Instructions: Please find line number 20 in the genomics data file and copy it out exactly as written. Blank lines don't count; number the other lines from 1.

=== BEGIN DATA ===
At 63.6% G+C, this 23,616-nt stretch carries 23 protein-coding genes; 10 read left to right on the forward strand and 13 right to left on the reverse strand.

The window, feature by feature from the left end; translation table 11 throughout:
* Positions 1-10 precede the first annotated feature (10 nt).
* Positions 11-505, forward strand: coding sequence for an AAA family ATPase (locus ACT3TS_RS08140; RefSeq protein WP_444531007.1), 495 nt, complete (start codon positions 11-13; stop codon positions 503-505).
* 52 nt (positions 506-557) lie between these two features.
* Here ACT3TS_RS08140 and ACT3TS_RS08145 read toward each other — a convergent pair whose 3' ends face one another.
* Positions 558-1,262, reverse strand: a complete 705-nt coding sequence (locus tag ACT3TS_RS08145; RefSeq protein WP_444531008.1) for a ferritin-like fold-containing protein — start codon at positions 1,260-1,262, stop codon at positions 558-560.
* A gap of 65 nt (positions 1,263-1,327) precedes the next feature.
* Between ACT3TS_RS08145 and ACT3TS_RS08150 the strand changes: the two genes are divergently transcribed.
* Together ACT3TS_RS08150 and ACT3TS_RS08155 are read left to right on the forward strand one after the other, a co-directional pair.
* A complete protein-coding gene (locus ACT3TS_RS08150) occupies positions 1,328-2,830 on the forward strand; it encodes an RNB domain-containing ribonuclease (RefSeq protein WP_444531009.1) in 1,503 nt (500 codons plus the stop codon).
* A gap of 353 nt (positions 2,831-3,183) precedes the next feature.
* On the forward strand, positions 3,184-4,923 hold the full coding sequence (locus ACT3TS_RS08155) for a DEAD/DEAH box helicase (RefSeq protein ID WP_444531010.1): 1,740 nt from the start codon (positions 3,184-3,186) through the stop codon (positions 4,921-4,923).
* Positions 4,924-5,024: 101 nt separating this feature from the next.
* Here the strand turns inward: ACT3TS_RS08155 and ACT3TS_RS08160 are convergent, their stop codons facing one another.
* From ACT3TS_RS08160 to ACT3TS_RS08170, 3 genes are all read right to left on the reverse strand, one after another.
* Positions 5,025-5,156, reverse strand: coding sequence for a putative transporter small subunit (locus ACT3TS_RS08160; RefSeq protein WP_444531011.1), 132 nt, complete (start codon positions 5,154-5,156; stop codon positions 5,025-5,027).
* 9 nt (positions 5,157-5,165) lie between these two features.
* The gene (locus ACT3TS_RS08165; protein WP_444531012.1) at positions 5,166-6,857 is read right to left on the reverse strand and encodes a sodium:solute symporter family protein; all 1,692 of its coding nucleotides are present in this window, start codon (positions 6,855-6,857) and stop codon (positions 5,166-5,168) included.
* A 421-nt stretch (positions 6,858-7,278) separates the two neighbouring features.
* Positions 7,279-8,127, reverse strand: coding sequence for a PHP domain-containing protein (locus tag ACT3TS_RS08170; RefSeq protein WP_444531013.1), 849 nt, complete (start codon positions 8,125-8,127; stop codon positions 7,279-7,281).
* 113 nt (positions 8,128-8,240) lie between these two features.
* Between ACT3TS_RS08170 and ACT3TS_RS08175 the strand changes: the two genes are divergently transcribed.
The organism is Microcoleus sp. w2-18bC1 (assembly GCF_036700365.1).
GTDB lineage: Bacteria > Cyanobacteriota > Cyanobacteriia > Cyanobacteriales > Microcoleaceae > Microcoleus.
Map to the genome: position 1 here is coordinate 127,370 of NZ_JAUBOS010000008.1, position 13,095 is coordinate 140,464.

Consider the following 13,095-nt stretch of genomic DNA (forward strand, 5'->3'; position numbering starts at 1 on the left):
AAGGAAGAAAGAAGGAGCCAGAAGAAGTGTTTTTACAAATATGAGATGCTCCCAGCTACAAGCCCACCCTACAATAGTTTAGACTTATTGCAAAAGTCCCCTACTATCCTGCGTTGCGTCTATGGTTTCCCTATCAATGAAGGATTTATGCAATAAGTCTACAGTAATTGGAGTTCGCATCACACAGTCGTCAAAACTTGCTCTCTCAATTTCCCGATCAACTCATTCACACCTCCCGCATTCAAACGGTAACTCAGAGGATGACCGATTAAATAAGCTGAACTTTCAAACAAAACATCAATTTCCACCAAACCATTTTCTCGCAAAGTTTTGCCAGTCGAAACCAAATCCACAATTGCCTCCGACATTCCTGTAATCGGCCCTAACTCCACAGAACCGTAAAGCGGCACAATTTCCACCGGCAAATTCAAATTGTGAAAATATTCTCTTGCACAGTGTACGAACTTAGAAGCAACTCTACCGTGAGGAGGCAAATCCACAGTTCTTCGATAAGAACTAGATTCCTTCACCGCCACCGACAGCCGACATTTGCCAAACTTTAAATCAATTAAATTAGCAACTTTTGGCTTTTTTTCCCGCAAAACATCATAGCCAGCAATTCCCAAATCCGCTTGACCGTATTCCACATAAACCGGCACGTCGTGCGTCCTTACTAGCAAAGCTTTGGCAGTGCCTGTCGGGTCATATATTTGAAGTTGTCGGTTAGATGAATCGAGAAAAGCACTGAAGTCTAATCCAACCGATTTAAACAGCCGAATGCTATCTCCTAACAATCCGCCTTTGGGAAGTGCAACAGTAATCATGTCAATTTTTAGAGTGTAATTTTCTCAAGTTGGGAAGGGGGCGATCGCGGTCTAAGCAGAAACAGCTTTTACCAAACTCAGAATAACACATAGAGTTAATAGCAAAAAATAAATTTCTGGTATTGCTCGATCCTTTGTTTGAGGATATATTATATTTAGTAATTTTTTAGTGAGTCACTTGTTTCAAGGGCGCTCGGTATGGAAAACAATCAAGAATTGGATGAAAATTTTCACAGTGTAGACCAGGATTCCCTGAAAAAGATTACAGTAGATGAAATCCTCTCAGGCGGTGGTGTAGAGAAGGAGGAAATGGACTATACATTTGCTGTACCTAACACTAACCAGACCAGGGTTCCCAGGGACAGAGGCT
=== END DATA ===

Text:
* A 421-nt stretch (positions 6,858-7,278) separates the two neighbouring features.